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Fantastically realistic sculptures of Nick Cave, Tom Waits, Batgirl, Eddie Munster and more
05:42 am



Nick Cave sculpture by Trevor Grove
Nick Cave bust by Trevor Grove
The incredible work of sculptor Trevor Grove has been featured here on DM previously, and it’s my pleasure to be able to share more creations from this talented artist with our readers.
Nick Cave bust sculpture side view
Nick Cave Grinderman era sculpture
Nick Cave “Grinderman” version
The So-Cal based Grove has been at the hand-sculpting game for about seven years. He primarily creates his pieces with hard wax and the results are nothing less than startling. I’m especially fond of Grove’s two sculptures of Nick Cave (above) which includes a Grinderman version of Cave sporting his handlebar mustache, as well as his two sculpts of everyone’s favorite avante growler,Tom Waits.

And since I know you may be wondering, you can purchase some of Grove’s sculptures over at his site, Tweeterhead such as his sculpt of the late Yvonne Craig as Batgirl that were personally signed by Craig before she passed away last month.
Tom Waits sculpture by Trevor Grove
Tom Waits
More after the jump…

Posted by Cherrybomb | Leave a comment
Bauhaus’ Peter Murphy and Skinny Puppy’s Nivek Ogre to star in horror film
07:03 am



Variety has announced some news that should be mighty tantalizing to fans of the darker expressions of post-punk: Peter Murphy of Bauhaus and Nivek Ogre of Skinny Puppy will star in the forthcoming horror film BlackGloveKiller, by the Canadian composer/Fangoria editor/film director Chris Alexander.

The duo is set to begin later this year filming a story that they described as “an erotic, violent fever dream driven by mood, music and atmosphere.” BlackGloveKiller tells the story of a beautiful predator named Miranda who hunts for prey at night.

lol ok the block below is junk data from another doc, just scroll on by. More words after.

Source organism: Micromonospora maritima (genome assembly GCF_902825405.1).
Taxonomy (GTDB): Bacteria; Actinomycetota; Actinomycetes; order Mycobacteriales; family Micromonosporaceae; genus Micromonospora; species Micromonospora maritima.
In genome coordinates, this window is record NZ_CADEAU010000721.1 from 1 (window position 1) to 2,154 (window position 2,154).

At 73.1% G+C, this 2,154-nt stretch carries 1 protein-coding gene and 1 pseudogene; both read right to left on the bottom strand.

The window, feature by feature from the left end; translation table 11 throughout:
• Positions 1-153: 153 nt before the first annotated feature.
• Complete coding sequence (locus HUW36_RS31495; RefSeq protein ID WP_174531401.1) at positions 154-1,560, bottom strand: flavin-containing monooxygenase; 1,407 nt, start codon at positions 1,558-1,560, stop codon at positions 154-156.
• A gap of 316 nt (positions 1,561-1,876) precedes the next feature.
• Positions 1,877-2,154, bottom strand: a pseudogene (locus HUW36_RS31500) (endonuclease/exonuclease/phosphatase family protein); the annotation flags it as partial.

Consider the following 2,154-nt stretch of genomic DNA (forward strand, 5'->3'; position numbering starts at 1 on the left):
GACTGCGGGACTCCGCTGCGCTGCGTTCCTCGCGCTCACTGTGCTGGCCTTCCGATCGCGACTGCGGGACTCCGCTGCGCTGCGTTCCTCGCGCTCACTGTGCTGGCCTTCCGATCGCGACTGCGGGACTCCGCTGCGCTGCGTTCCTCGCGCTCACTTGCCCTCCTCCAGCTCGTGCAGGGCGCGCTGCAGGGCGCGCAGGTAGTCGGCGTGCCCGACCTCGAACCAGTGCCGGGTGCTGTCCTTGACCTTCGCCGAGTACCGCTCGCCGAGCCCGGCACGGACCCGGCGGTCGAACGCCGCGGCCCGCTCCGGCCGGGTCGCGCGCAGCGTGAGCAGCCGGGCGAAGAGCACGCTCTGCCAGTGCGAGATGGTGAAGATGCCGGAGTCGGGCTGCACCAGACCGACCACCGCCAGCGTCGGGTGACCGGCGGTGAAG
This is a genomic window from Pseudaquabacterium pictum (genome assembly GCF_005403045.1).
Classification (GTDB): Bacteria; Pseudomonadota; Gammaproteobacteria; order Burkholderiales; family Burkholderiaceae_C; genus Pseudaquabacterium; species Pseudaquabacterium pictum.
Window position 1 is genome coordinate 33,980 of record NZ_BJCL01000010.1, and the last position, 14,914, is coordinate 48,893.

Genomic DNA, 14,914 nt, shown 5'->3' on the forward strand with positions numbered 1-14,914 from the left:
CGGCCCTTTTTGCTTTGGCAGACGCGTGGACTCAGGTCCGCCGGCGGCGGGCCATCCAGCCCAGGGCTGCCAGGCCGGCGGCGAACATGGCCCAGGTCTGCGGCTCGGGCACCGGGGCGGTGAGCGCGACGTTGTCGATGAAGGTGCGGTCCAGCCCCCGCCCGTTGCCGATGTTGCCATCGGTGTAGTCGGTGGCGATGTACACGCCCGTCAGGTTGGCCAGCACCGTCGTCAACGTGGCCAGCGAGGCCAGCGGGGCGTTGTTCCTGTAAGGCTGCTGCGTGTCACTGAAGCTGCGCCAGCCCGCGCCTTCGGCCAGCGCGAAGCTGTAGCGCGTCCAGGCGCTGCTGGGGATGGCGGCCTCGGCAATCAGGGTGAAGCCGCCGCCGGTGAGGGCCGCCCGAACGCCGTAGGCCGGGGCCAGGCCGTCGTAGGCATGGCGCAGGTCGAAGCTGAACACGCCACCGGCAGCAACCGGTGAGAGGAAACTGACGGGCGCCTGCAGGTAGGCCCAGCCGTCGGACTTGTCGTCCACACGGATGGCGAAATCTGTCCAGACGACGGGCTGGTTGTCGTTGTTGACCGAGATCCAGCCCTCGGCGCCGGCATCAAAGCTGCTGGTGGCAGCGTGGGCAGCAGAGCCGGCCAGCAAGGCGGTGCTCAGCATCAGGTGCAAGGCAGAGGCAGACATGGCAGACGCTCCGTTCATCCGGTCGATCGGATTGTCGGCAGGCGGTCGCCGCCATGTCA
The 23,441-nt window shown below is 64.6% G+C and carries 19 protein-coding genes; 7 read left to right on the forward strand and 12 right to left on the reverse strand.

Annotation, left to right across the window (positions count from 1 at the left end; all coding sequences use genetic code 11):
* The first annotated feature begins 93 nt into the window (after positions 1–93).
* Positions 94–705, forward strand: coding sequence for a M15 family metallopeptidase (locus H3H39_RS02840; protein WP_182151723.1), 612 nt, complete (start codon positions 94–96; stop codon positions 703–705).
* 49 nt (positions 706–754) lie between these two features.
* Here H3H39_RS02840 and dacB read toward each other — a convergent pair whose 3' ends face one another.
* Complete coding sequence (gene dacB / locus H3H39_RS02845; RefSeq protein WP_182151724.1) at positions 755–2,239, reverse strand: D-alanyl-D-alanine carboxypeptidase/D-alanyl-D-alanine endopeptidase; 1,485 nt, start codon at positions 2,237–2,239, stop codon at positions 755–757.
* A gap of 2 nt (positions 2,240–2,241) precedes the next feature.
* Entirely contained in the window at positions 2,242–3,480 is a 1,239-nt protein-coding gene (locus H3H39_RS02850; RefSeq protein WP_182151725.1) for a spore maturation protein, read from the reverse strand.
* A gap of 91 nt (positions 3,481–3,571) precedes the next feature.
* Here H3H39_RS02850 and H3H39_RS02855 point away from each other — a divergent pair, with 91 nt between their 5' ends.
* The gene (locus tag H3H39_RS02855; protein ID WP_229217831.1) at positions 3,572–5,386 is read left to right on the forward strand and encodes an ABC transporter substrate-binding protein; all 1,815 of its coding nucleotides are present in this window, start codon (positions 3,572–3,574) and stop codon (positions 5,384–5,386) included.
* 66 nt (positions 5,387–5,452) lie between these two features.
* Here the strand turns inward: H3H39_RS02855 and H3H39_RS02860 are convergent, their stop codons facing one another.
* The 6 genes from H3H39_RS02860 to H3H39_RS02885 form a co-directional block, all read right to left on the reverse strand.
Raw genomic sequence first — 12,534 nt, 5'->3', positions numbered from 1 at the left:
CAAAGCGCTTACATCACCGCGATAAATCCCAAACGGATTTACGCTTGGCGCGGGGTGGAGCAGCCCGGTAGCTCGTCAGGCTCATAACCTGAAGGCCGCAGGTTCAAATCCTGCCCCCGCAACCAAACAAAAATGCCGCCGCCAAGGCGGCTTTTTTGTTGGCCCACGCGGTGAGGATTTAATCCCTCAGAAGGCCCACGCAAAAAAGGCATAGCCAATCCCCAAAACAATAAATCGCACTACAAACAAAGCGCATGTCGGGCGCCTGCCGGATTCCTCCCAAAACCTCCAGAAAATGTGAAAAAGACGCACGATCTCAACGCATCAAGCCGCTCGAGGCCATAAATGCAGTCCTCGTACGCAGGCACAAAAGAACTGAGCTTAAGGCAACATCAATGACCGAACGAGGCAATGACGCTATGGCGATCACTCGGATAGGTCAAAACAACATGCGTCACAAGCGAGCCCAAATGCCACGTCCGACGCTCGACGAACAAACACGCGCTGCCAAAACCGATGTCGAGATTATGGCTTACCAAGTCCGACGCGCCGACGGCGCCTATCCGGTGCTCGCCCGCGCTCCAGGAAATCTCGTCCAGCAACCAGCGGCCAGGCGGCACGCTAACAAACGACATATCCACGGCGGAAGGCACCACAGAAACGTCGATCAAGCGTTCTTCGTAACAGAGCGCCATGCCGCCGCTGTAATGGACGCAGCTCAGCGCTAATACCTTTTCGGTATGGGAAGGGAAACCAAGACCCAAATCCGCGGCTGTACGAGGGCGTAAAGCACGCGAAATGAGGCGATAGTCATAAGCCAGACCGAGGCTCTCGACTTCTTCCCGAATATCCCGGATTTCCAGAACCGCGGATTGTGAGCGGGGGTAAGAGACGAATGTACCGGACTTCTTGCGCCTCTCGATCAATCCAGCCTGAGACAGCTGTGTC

Alexander, who also wrote the film, said it “really aims to be a horror film like no other horror film, one that nods to its influence but is still distinctly the product of my own imagination.” The director previously made the horror pics Blood For Irina and Female Werewolf.

Both Ogre (née Kevin Ogilvie) and Murphy have prior acting credits. Ogre memorably played a character called, um, “Ogre” in Repo! The Genetic Opera, and had a role in Alexander’s 2014 film Queen of Blood. Murphy had a small role in The Twilight Saga: Eclipse, credited as “the Cold One.” He also appeared, uncredited, in the classic vampire film The Hunger, in his capacity as Bauhuas’ singer, in club scene wherein he mimed the band’s signature song “Bela Lugosi’s Dead.”

Continues after the jump…

Posted by Ron Kretsch | Leave a comment
‘The Juniper Tree’: A twenty-year-old Björk stars in dark fairy tale of magic and witchcraft
10:14 am



The Juniper Tree is an austere, black and white 1986 Icelandic art house film based on one of the grimmer of the German fairy tales collected the by Brothers Grimm. The five-member cast includes a then twenty-year-old Björk Guðmundsdóttir. The film wasn’t released until 1990, by which point, of course, the singer was an internationally known artist. It was premiered at the 1990 Sundance Film Festival where it screened for the “Grand Jury Prize.”

The Juniper Tree tells the story of two sisters who have escaped after their mother has been stoned and burned as a witch. Baby-faced Björk plays teenaged Margit, who comes along when her sister bewitches and marries a widower with a young son.

The film is plotted and paced in a manner that demands careful attention. If you just pay it half-mind, you won’t appreciate what it has to offer, but if you give it your undivided attention, it’s quite a fascinating (and skillfully made considering the obviously low budget) little film.

Thank you Linc Kinnicutt!

Posted by Richard Metzger | Leave a comment
Art film made from behind-the-scenes footage of ‘Blue Velvet’
11:50 am



If I had to pick my favorite movie from the 1980s, it’d be a good long while before I thought of a better candidate than David Lynch’s Blue Velvet, which came out in 1986. Blue Velvet was Lynch’s redemptive triumph after the time-consuming and expensive flop Dune, which was based on Frank Herbert’s tortuous sci-fi novel.

For reasons unknown, Lynch invited a German photographer named Peter Braatz to Wilmington, North Carolina (yes, that’s right, not Oregon or Washington) to come and document the shooting of Blue Velvet. Braatz titled his nearly hour-long movie “No Frank in Lumberton”; any fans of the movie will instantly understand “Frank” to mean the malevolent character played by Dennis Hopper and “Lumberton” to mean the idyllic logging community in which the action takes place.

You won’t “learn” anything in the ordinary sense from the movie, it’s an impressionistic tone-poem on Lynch and Blue Velvet that uses grainy footage of Lynch, Isabella Rossellini, Jack Nance, Kyle MacLachlan, et al.; unmotivated cutaways to exercising football players; and plenty of asynchronous sound and music. Sometimes, just for fun, Braatz uses actual dialogue from the movie as the vocal track, such as Dorothy Vallens’ pained cry to “Frank!” to leave poor Jeffrey alone.